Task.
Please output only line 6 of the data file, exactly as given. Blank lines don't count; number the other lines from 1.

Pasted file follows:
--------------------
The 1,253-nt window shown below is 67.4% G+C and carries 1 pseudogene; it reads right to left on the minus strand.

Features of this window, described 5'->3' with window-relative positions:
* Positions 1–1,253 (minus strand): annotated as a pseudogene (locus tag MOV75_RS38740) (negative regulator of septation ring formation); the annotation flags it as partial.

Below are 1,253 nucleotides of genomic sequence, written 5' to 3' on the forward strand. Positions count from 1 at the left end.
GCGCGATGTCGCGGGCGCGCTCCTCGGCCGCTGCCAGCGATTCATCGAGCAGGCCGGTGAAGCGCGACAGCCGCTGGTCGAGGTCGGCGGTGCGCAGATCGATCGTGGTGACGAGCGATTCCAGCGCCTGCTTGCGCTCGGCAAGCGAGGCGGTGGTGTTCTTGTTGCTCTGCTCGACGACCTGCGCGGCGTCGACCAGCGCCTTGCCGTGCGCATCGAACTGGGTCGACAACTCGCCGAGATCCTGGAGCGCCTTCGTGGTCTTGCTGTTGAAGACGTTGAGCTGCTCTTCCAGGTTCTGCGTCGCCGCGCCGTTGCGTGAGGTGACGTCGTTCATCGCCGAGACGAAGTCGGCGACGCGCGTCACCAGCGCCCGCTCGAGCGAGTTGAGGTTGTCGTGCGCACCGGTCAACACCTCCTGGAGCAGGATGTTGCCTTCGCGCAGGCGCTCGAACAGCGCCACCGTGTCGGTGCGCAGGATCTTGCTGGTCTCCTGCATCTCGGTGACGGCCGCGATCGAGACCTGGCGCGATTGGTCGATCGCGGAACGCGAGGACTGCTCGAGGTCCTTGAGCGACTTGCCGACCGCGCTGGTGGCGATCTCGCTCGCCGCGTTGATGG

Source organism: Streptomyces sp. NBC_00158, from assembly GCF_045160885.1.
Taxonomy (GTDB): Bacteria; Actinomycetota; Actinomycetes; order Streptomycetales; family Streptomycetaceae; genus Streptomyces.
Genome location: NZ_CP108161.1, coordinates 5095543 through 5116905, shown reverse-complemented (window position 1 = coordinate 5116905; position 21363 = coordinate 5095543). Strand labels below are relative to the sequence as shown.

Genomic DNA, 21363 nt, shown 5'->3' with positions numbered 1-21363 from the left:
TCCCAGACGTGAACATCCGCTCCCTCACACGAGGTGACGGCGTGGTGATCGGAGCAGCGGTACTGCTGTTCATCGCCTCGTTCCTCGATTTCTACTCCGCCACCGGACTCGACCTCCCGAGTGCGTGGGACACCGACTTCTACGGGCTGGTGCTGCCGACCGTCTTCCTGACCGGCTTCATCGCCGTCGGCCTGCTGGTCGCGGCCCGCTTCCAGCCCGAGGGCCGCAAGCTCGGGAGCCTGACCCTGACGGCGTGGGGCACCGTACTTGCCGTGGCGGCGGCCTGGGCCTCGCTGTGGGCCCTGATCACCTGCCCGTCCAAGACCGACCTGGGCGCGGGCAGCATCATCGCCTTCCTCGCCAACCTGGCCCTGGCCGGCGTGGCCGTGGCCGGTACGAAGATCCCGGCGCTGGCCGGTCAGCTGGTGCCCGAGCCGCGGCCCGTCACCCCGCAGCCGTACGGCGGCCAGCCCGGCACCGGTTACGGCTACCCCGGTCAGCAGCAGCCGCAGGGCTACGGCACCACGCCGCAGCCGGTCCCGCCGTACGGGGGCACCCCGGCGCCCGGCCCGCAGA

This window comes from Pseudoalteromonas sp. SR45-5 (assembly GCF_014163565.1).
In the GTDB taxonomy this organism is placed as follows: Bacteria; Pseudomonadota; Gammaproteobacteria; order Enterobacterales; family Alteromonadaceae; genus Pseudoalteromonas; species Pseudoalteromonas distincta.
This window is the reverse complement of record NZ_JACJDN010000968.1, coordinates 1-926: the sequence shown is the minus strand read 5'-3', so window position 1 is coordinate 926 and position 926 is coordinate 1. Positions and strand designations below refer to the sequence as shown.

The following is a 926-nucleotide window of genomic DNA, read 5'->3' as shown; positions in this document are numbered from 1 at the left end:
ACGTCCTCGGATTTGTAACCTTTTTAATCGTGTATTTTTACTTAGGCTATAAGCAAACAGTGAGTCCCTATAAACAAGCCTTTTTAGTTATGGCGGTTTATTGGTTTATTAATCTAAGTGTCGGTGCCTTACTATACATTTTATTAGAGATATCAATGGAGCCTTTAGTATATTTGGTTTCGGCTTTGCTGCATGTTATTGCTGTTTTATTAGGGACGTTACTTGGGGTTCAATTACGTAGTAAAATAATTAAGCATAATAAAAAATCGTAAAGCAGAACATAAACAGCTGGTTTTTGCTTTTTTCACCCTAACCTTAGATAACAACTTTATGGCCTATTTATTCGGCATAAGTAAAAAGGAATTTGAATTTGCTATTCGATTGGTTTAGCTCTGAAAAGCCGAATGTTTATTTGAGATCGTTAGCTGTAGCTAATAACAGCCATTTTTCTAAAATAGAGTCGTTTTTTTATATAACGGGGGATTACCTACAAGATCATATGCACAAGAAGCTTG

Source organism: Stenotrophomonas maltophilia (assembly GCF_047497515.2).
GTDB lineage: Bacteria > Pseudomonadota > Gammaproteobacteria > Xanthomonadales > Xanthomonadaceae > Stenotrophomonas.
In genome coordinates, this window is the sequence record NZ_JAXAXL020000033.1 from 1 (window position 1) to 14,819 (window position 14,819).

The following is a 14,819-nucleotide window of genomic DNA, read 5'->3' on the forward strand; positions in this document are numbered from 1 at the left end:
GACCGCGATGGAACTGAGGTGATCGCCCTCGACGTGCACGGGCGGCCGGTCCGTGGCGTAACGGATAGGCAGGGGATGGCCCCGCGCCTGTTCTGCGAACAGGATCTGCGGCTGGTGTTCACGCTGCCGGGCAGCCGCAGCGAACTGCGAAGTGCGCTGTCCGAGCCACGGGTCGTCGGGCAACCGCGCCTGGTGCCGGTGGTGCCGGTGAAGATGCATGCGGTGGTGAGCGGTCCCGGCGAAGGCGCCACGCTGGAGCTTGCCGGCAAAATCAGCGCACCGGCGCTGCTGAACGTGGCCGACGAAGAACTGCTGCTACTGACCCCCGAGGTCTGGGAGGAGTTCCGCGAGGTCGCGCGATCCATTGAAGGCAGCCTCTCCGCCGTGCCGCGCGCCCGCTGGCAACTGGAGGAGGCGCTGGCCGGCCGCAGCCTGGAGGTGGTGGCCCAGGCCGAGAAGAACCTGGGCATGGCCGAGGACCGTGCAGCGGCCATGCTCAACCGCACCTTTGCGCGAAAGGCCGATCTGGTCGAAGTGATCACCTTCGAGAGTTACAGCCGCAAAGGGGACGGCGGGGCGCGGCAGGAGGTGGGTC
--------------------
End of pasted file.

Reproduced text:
Source organism: Streptomyces sp. NBC_00158, from assembly GCF_045160885.1.